Gold sequins found in the Kot Diji phase street suggest that some people were wearing clothing or paraphernalia decorated with rare and presumably costly materials.
Ancient Indus Civilization gold jewelry and objects.
This tiny droplet of gold appears to be a placer nugget, possibly obtained by panning for gold. (H2000-4410/2102-08, Mound E, Trench 54).
These two gold bead were originally part of the same ornament. Thin gold foil was placed over the outside of a sandy core around a copper tube (H2000-4382/2087-02, Mound E, Trench 54).
A collection of gold beads, three of which (UL, UR, LL) have copper-alloy in their interiors. The corroding copper often breaks the softer gold foil (Mound E, Trench 54).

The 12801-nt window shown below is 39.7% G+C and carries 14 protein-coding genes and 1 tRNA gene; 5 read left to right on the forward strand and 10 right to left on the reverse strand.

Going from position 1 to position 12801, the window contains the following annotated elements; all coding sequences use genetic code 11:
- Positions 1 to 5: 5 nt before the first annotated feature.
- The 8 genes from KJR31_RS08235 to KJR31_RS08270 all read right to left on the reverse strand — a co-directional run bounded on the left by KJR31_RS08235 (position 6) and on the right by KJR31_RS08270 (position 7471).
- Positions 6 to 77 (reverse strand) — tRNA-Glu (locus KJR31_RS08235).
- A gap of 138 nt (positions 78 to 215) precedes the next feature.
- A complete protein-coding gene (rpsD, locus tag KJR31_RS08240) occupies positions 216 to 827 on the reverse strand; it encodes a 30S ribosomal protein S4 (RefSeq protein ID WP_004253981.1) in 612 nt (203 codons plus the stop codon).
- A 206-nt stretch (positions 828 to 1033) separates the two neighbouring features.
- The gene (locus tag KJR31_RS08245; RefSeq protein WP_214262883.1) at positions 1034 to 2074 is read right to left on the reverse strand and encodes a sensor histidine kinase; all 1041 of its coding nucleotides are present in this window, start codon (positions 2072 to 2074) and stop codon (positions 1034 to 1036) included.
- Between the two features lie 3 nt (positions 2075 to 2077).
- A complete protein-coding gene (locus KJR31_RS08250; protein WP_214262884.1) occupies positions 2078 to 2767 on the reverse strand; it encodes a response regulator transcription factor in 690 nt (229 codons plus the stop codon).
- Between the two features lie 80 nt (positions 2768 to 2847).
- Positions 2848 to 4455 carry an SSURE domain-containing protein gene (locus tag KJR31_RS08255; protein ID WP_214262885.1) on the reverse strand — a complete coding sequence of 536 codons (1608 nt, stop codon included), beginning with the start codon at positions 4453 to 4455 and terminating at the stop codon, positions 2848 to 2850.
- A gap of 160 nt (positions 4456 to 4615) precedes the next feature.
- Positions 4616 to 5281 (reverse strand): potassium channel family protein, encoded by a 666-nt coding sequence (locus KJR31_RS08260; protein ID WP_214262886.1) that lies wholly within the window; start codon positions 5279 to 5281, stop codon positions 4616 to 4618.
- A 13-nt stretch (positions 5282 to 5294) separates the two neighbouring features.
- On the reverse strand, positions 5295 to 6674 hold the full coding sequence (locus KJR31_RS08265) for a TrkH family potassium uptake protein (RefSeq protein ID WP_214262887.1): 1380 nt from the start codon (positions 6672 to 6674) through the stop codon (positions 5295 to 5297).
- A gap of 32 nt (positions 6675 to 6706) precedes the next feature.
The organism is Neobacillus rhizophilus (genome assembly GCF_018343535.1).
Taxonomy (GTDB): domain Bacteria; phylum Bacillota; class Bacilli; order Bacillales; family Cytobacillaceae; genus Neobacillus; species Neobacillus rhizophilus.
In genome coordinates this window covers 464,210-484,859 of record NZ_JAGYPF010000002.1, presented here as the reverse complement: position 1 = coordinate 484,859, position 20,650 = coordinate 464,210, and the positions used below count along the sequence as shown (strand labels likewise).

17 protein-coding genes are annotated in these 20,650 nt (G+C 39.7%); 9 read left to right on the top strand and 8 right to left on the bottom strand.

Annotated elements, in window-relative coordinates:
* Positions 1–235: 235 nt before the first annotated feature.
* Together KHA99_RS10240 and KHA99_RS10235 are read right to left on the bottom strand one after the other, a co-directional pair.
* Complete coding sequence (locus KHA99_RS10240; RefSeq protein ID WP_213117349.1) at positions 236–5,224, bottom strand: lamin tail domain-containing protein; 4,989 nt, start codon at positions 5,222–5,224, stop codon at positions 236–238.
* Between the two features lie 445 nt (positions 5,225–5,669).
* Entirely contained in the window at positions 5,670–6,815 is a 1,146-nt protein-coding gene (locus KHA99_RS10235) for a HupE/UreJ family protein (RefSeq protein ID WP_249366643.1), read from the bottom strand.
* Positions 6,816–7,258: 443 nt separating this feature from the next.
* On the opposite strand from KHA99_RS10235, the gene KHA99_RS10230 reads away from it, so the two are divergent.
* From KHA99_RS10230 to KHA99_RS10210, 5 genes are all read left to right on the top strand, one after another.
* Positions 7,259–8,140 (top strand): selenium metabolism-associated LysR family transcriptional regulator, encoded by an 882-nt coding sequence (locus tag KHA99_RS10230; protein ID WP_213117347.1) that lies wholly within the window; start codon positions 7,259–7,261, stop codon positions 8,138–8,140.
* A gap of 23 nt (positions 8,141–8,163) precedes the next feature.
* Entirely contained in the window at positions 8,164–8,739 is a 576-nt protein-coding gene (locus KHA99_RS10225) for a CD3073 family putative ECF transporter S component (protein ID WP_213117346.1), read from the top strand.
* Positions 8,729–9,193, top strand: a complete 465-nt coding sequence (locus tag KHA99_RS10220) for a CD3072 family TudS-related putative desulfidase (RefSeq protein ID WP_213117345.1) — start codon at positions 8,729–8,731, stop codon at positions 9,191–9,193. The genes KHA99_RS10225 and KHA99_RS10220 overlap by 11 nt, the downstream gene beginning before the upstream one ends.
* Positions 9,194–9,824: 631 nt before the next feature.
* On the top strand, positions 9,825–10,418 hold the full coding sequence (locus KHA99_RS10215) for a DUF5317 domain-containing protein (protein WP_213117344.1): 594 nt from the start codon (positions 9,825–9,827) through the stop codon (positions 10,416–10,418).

A button or sequin made of thin gold foil with a small interior loop for attachment to clothing. This piece was found crumpled into a small wad, possibly in preparation for remelting to make a new ornament. (H2000-4445/2212-01, Mound E, Trench 54).
Composite gold bead with copper-alloy core or wire on interior. The corroded copper still covers part of the tubular gold bead. (H2000-4488/9829-01, Mound AB, Trench 43).
Fired steatite beads appear to have been extremely important to the Indus people because they were incorporated into exquisite ornaments, such as this "eye bead" made of gold with steatite inlay found in 1995 at Harappa [Harappa Phase].